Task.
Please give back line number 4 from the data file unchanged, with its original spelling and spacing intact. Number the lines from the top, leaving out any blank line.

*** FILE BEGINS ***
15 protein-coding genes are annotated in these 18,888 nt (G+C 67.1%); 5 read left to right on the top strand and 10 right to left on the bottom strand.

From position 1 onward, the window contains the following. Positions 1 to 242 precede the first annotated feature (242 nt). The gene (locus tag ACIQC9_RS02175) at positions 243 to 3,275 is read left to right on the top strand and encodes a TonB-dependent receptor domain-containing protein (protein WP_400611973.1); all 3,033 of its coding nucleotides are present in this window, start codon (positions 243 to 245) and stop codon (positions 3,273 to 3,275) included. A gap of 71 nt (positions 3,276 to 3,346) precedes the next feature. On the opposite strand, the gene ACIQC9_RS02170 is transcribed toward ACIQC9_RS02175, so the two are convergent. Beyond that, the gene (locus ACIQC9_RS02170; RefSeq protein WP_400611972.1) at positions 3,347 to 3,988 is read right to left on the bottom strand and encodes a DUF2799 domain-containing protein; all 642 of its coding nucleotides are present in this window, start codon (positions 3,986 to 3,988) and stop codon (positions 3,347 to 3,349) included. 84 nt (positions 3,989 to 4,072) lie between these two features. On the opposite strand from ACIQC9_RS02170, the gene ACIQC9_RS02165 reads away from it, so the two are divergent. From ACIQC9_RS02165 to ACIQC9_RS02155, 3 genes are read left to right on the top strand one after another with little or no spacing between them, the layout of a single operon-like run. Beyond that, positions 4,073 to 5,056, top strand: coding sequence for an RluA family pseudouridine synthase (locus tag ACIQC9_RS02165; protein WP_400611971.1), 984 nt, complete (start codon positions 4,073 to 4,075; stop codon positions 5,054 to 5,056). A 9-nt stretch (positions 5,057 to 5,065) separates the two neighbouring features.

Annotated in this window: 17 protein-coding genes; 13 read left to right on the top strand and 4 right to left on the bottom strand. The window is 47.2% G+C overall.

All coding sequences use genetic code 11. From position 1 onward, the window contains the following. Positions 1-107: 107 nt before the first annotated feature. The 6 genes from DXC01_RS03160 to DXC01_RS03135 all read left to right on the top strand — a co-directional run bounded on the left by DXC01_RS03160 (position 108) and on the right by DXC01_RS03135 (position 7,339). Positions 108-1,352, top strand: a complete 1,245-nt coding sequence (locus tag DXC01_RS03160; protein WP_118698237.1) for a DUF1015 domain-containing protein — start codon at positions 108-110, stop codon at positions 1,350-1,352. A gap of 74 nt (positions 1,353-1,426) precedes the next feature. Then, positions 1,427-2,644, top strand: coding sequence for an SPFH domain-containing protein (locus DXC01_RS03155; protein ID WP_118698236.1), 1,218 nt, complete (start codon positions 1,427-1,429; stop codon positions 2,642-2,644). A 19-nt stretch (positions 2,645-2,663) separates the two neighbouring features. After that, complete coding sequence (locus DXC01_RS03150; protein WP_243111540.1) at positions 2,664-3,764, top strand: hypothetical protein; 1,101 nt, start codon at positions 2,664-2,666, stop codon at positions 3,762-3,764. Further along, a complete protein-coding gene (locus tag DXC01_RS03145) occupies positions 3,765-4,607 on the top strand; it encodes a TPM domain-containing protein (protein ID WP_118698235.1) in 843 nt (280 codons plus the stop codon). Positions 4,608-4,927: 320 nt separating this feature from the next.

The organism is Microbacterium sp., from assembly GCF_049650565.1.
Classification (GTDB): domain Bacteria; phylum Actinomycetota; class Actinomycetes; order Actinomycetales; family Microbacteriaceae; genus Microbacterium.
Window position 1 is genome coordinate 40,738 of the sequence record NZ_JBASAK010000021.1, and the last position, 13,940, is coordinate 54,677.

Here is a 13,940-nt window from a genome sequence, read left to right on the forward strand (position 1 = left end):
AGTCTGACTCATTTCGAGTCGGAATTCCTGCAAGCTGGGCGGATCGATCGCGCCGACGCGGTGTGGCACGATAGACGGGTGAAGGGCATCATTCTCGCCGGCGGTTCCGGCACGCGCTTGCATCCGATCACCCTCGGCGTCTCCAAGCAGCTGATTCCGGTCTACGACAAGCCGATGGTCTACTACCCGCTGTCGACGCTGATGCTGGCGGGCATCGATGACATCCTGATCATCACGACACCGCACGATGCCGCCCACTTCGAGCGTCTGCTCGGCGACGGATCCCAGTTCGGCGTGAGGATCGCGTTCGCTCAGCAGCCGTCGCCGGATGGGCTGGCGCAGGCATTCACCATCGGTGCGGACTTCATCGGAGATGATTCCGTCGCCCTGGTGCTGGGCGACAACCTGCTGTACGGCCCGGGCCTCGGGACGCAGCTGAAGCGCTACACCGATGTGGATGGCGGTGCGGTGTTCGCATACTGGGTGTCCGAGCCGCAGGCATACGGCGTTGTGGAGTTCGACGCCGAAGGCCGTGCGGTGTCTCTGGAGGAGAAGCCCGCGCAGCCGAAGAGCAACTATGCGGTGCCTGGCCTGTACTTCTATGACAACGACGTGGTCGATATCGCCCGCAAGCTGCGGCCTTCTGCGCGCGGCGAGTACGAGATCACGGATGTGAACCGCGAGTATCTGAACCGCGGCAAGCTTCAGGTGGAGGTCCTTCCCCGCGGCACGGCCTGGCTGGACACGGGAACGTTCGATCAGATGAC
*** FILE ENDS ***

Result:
All coding sequences use genetic code 11. From position 1 onward, the window contains the following. Positions 1-107: 107 nt before the first annotated feature. The 6 genes from DXC01_RS03160 to DXC01_RS03135 all read left to right on the top strand — a co-directional run bounded on the left by DXC01_RS03160 (position 108) and on the right by DXC01_RS03135 (position 7,339). Positions 108-1,352, top strand: a complete 1,245-nt coding sequence (locus tag DXC01_RS03160; protein WP_118698237.1) for a DUF1015 domain-containing protein — start codon at positions 108-110, stop codon at positions 1,350-1,352. A gap of 74 nt (positions 1,353-1,426) precedes the next feature. Then, positions 1,427-2,644, top strand: coding sequence for an SPFH domain-containing protein (locus DXC01_RS03155; protein ID WP_118698236.1), 1,218 nt, complete (start codon positions 1,427-1,429; stop codon positions 2,642-2,644). A 19-nt stretch (positions 2,645-2,663) separates the two neighbouring features. After that, complete coding sequence (locus DXC01_RS03150; protein WP_243111540.1) at positions 2,664-3,764, top strand: hypothetical protein; 1,101 nt, start codon at positions 2,664-2,666, stop codon at positions 3,762-3,764. Further along, a complete protein-coding gene (locus tag DXC01_RS03145) occupies positions 3,765-4,607 on the top strand; it encodes a TPM domain-containing protein (protein ID WP_118698235.1) in 843 nt (280 codons plus the stop codon). Positions 4,608-4,927: 320 nt separating this feature from the next.